When I grasped that God made light first, evening second, and morning third, I realized everything made before verse 5 was made before the first day. You are probably asking why this is important to understand. It is important because it sets everything spoken of back a day. I use to think God created the heavens, earth, and light the first day, but now I see that He created them before the first day, and the first day He divided the water from the sky.
Genesis 2:2&3 says, ABy the seventh day God had finished the work he had been doing; so on the seventh day he rested from all his work. And God blessed the seventh day and made it holy, because on it he rested from all the work of creating that he had done.@, but God has yet to enter His rest. This is affirmed in John 5:17(NIV), AJesus said to them, “My Father is always at his work to this very day, and I, too, am working.@. Notice that the verse says, Aalways at his work@. If God had entered his rest, even for one day I do not think that Jesus could have truthfully said, AMy Father is always at his work to this very day@.
Genesis 1:31 says, AGod saw all that he had made, and it was very good. And there was evening, and there was morning‑‑the sixth day@. This says two things to me. One is Adam and Eve had yet to sin, because Ait was very good@, God=s creation had yet to be spoiled. Second is that everything said after chapter 2 verse 4, until Jesus came, is a description of the sixth day or the history of man. I believe Genesis 2:1-3 are prophetic, and have yet to happened.
I believe we are in the morning of the seventh day. Isaiah 9:2 says, AThe people walking in darkness have seen a great light; on those living in the land of the shadow of death a light has dawned@. I believe this dawn spoken of here and repeated in Matthew 4:16 is the dawn of the seventh day and of this day there will be no end. It speaks of Jesus which is the light that governs our day. Our Father will enter His rest later this day: after judgement. Genesis 2:2 says on the seventh day God rested from all His work, but it does not specify what hour of the day. Only The Father knows the hour (Mat 24:36 & Mark 13:32).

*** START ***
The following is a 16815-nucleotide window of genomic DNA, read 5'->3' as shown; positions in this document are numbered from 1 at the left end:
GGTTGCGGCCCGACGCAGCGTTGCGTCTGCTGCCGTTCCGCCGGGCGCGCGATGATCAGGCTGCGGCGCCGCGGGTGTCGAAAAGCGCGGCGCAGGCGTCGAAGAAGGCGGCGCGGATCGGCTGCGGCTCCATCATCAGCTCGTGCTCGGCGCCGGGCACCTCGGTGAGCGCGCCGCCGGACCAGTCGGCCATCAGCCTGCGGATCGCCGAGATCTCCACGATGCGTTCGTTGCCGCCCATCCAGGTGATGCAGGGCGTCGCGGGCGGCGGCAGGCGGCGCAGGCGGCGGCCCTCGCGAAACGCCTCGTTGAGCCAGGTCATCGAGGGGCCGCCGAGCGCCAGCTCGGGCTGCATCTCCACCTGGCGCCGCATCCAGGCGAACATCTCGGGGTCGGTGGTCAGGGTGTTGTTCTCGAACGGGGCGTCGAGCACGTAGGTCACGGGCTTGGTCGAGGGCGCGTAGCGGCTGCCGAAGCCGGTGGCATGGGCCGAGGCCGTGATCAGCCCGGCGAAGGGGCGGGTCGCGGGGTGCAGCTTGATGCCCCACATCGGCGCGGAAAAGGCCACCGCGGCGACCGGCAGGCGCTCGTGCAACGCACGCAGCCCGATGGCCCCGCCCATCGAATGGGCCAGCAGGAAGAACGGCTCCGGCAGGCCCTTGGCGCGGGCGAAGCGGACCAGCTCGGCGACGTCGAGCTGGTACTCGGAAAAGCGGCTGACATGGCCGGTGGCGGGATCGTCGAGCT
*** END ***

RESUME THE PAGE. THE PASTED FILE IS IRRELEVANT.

This view of creation also would explain why the Sabbath is no longer strictly adhered to. If we are in God=s seventh day then anytime is the right time to worship. Any and all of our (man=s) days are now in God=s Sabbath. It seems right to meet on the first day, because this is the beginning of God=s day in which He, and we, will enter His rest.
The symbolism of the Sabbath was a day of rest, when no work is done. Jesus finished the work of salvation on the cross (John 19:30). We can do no work that will save us. All of the work has been done by Jesus. I believe that is what He meant when He said, Ait is finished@(John 19:30). Anyone who worked on the Sabbath was cursed. Wasn=t Jesus cursed for us?
That is how the days of creation spoken of in Genesis look to me now: from my side of the table. By the way, if you see the days of creation this way, you see man was made on the fifth day, not the sixth. Did you really expect my view to be the same as your=s?